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Anthropology Research Guide: Library 101

Useful for UC Berkeley's Anthropology 2AC Class

Tips on Searching

1. Have a question, or a fuzzy idea. What social factors cause young men to kidnap wives in Kyrgyzstan? is great. I've heard something about bride kidnapping is a good place to start, as well.

2. Browse encyclopedias or Wikipedia to get a quick overview, or search a general database like Academic Search Complete UCB access only and read an article or two to learn what’s out there on your topic.

3. Come up with a list of words to search in our top anthropology databases. Don't be afraid to search for nearby countries or related customs. If searching for "bride abduction" doesn't turn up anything, try "marriage customs." If searching for the Tajik language doesn't give you results, look for articles about the related Dari language.

4. Know how Google Scholar + library catalogs and databases work, and try each one for a major project.

  • Use an asterisk: ethnog* gives you books about ethnog-raphy, ethnog-raphers and ethnog-raphic.
  • Try all spellings: Kyrgyz OR Kirghiz, tabu OR taboo
  • Use related terms for topics or people groups: bride abduction OR bride kidnapping, Dine OR Navajo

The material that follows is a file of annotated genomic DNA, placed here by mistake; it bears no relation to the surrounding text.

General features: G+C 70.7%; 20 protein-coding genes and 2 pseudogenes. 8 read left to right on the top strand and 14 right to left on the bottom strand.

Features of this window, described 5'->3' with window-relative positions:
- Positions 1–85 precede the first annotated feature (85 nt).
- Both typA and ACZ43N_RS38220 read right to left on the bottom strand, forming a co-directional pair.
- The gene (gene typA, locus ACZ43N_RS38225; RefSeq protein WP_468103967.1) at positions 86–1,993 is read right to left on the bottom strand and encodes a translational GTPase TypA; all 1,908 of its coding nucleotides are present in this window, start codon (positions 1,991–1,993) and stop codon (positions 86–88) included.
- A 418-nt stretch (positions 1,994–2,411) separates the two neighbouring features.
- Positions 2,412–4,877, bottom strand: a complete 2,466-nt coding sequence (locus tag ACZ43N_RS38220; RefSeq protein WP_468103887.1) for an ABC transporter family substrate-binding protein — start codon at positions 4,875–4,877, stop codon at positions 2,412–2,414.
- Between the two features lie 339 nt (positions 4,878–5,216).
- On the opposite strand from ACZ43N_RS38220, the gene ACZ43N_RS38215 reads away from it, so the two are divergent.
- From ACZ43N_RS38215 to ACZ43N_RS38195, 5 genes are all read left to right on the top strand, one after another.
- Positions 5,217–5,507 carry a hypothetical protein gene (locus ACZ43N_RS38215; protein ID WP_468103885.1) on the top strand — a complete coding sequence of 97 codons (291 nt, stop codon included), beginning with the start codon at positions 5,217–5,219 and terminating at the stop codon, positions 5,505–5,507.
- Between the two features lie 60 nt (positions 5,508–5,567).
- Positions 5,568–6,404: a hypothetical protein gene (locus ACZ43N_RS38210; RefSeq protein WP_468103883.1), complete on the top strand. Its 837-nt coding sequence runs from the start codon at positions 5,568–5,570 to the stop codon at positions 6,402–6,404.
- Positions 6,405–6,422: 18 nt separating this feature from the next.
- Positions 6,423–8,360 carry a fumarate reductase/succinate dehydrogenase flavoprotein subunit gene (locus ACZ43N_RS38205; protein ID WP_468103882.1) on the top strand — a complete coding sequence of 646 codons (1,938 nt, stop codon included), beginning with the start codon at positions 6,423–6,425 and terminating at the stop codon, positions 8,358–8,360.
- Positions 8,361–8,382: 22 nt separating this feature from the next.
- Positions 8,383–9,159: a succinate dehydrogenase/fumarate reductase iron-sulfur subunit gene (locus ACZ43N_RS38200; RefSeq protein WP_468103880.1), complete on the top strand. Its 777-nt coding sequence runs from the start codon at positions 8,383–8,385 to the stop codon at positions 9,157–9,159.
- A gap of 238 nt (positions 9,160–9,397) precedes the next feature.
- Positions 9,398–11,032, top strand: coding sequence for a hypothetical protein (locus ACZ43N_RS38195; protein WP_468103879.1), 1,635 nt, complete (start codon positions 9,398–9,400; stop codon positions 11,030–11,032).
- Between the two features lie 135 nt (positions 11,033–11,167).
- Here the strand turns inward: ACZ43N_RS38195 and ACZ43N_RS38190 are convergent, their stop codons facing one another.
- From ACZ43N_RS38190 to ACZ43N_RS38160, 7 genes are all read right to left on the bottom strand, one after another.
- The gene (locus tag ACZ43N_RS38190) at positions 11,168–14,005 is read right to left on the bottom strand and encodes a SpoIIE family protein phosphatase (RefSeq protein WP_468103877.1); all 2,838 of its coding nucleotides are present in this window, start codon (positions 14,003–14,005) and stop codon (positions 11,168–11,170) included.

• Switch it up and keep searching. Like a puzzle app, it can take a while to unlock what you're looking for!

5. Download and read a few related articles. Their mention of other articles will give you ideas for other resources.

6. You probably won't find the perfect article. No one else is going to make your argument for you in a single article. Instead, you'll need to combine ideas from other authors on related topics or cultures to make your own argument for how humans are the way they are. That's anthropology!

7. Get help. Use the 20-minute rule. If you're still struggling after 20 minutes of searching, email a librarian for an appointment.

Start with "Reference" Sources

"Reference sources" are books or websites you refer to when you'd like to get a broad idea of a new topic before you dive into research.

Many academics start with Wikipedia Free or open access. We encourage you to also read and cite the dictionaries, encyclopedias, handbooks, and companions which the Anthropology Library has bought in print and online:

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